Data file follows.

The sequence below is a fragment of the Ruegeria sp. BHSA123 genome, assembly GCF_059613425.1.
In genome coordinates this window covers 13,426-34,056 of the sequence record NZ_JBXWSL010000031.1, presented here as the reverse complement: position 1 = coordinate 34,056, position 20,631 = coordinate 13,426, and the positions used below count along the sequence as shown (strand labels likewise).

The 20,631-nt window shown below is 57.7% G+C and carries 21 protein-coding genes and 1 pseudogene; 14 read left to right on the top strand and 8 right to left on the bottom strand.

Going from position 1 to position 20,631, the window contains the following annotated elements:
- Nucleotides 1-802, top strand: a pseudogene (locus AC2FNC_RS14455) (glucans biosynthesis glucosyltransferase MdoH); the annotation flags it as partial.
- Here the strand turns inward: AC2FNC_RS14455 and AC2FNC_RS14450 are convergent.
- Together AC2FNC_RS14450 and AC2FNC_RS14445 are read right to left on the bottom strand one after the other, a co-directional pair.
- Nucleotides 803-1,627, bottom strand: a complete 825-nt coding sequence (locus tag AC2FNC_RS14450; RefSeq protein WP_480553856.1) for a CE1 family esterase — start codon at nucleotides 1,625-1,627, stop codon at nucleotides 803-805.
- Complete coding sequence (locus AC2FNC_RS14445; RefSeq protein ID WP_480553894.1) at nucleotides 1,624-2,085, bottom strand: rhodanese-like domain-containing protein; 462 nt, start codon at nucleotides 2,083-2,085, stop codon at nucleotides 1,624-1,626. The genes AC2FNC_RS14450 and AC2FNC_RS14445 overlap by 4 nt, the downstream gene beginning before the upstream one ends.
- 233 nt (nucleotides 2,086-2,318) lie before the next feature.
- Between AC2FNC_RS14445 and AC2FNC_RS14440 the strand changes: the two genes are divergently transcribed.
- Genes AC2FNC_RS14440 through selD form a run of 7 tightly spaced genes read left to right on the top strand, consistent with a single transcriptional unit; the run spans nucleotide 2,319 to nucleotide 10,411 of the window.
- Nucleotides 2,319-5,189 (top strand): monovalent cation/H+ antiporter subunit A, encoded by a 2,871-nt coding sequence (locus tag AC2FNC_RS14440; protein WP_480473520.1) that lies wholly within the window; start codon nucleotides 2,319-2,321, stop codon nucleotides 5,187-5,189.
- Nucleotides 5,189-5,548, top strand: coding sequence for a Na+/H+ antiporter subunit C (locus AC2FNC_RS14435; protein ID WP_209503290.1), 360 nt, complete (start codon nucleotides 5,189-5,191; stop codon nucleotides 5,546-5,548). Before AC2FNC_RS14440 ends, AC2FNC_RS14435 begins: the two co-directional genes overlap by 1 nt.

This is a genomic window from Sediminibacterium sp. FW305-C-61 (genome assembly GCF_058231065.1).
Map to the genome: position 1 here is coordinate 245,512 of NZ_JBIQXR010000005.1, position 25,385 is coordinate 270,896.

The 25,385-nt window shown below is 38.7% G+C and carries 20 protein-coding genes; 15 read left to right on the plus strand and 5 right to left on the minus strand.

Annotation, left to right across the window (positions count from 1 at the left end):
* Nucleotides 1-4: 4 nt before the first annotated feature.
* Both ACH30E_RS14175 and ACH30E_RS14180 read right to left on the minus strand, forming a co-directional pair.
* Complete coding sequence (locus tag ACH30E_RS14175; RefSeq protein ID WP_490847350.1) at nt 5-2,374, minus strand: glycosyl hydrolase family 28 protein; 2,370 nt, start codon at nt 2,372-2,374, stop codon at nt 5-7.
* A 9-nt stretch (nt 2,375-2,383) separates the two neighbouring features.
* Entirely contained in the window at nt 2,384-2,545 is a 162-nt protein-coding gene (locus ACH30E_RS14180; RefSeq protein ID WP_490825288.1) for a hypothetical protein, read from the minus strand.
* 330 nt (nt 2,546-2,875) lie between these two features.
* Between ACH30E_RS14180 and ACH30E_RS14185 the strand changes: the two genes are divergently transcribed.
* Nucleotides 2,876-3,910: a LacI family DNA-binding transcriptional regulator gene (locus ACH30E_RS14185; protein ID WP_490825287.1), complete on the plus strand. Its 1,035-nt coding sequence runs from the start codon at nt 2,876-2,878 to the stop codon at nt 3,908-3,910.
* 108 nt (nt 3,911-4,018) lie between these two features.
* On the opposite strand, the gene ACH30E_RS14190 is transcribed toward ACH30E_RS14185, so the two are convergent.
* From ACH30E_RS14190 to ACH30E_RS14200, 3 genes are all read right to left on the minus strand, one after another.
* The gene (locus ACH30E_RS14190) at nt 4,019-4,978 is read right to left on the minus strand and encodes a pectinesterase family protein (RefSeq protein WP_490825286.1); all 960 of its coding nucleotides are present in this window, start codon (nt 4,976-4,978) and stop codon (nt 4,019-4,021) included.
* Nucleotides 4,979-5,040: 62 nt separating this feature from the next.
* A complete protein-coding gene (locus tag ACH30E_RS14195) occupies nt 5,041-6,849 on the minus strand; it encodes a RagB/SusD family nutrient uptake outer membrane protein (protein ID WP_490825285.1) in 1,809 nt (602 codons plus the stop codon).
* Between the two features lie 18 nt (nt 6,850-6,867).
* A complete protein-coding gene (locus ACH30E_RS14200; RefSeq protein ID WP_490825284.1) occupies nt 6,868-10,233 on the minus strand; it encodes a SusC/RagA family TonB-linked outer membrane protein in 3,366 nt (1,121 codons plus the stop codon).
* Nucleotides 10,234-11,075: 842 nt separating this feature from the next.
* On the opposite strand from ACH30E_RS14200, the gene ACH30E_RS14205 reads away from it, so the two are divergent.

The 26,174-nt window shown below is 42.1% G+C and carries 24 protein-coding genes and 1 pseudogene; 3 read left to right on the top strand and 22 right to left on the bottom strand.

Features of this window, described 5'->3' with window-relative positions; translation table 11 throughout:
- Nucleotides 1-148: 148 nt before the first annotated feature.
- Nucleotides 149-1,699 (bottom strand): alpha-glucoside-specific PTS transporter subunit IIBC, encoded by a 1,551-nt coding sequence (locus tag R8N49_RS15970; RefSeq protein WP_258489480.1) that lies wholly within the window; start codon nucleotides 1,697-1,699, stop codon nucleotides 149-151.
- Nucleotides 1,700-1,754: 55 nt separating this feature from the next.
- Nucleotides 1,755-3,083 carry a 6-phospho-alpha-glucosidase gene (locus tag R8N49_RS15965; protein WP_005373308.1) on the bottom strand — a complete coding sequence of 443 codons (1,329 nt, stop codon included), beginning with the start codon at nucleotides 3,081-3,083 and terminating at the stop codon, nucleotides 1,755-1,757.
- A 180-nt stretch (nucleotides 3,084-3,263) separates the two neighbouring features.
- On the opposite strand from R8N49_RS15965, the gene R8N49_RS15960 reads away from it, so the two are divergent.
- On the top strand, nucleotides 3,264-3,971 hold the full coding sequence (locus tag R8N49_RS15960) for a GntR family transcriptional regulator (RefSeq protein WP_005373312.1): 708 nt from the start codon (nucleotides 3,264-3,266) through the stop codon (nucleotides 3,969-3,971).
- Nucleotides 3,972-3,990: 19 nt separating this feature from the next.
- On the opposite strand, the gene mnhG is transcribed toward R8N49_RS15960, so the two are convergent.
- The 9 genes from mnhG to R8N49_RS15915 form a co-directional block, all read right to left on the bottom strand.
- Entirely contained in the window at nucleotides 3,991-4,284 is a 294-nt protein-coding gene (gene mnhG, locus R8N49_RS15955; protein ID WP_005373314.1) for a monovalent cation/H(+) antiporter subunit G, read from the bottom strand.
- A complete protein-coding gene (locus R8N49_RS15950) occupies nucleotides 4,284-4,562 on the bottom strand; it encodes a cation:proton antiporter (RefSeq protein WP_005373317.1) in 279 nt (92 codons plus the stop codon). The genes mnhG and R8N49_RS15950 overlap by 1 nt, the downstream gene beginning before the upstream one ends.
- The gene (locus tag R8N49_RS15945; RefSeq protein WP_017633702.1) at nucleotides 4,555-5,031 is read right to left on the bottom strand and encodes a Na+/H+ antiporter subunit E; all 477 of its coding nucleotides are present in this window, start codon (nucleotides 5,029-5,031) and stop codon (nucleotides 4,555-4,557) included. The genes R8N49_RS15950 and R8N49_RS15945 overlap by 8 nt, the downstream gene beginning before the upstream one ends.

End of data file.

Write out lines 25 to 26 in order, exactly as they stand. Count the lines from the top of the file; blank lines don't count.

* Between ACH30E_RS14180 and ACH30E_RS14185 the strand changes: the two genes are divergently transcribed.
* Nucleotides 2,876-3,910: a LacI family DNA-binding transcriptional regulator gene (locus ACH30E_RS14185; protein ID WP_490825287.1), complete on the plus strand. Its 1,035-nt coding sequence runs from the start codon at nt 2,876-2,878 to the stop codon at nt 3,908-3,910.